Generally speaking: If you apply throttle or brake input that causes the car to deviate from the racing line at any point throughout a lap, and backing off fixes the handling problem in your expected time frame, then you can logically conclude that your driving approach is working within the bounds of that setup.
However, if you find you are still relatively slow compared to fast drivers, you can make an educated assumption that your setup is limiting your ability to go faster. Not an easy fix without some setup knowledge - but you can at least blame the car (for now!) Unfortunately, some setup knowledge is a non-negotiable component to getting faster and so always read the descriptions in setup menus - read between the lines.
For example, I am experiencing too much oversteer when exiting fast turns when riding over bumps, but I am generally happy with my setup elsewhere. I may turn to the damper section of my setup menu for tweaks and read through the descriptions, looking carefully for sentences that describe the behaviour I am experiencing - or indeed the exact opposite behaviour (if I increase or decrease a value).
In the above case, increasing the rear FST Bump value appears to produce more of the behavior I don’t want to experience. Lowering that value seems like a logical choice, given I am experiencing instability at the rear over bumps. The numbers don’t matter so much as your personal experience driving the car, so it’s important to test and confirm your intended setup direction. You’ll know what to do next time you experience this behavior and get progressively better at setting up the car.
What’s interesting is that, as you gain skill as a driver and more setup experience, your expectations of the car change. Why? Your ability to push harder with a more unstable car increases. The challenge then becomes: How can I get the car to do the impossible? That’s when you really start to explore the outer limits of the car and your own abilities. You begin to deliberately persuade the car because you have the skill to head off every attack before it happens, reading it’s every move and countering it, like a graceful dance on the tarmac. Pretty soon what others see from the outside is a fast driver who hardly ever second guesses a braking or turn-in point, who is smooth on the steering and throttle, and always seems in command of their car (and not the other way around). In reality, you will have mastered driving to the limit of your setup and have the muscle coordination to do just about anything – including driving with a less than ideal setup. You’re not working harder, necessarily, just smarter - more efficient.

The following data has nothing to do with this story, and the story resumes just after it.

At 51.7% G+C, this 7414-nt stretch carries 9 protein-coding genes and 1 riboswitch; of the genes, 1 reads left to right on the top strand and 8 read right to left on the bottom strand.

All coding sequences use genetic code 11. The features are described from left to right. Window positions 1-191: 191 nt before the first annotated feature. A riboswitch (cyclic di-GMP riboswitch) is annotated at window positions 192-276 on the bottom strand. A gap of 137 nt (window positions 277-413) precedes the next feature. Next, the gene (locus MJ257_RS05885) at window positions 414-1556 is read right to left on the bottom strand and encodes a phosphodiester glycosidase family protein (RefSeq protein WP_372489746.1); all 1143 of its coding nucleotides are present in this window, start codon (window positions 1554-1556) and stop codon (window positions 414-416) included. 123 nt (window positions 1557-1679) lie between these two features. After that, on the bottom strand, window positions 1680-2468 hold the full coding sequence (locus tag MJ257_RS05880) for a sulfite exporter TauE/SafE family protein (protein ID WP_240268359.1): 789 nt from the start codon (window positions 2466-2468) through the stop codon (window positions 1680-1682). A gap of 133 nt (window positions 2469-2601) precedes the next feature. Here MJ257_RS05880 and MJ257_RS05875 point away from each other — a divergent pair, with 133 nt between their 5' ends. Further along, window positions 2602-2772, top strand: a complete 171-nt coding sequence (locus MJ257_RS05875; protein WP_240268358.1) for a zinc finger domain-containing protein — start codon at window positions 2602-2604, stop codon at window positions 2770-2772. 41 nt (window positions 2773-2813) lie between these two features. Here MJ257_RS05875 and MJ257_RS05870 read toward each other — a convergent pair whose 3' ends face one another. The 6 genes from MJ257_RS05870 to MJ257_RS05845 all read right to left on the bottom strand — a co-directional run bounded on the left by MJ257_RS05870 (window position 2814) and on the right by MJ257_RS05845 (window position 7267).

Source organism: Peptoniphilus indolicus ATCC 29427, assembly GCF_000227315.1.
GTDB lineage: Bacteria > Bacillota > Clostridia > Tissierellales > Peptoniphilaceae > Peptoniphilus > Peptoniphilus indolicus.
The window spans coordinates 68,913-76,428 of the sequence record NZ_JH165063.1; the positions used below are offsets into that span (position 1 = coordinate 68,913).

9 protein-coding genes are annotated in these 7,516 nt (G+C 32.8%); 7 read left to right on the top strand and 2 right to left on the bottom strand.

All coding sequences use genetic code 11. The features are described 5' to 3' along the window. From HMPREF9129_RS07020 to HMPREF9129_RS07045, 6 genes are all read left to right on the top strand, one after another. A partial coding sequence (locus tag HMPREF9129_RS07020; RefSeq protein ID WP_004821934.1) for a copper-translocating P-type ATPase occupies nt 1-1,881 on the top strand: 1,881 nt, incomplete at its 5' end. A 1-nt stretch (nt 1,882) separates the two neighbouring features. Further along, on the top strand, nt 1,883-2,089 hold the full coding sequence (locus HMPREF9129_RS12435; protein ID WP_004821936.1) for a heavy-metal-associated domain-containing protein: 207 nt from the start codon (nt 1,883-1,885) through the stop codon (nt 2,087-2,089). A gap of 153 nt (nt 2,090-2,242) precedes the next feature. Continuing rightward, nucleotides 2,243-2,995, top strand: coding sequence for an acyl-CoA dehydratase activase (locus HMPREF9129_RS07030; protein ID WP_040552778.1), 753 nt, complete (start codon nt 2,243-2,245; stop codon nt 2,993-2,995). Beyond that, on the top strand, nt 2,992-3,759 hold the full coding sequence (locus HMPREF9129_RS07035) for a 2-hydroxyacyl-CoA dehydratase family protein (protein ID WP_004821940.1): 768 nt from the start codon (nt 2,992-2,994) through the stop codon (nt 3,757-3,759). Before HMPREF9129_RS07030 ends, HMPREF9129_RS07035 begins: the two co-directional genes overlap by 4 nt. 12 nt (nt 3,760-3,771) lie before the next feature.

Which brings me back to that ‘rubber band’ analogy: If you follow my advice and limit your steering movements to essential moves only, you’ll begin to understand this relationship between hands and feet, and how they work in tandem together to help you steer and direct the car. By limiting the steering to smooth inputs, you leave fewer questions as to what to do with your feet to adapt the car to the racing line. You may also conclude that a lower or higher gear is a better option, based on the rev range it occupies, and how that affects the cars’ handling responsiveness.
I believe improvement comes from self-development, creating those hand & feet connections, in parallel with becoming better and more discerning of setup changes - becoming more comfortable with instability.
If you have good footwork skills and unwaveringly-smooth steering inputs, you will be fast. That’s not to say there’s anything wrong with making small steering corrections, such as when exploring grip limits, but those moments should be brief and decisive – like an artist drawing a circle.
Is it better to draw in one decisive and measured stroke or multiple (inaccurate) strokes?
The choice is yours, but I can attest that the former approach is always more efficient (and faster!)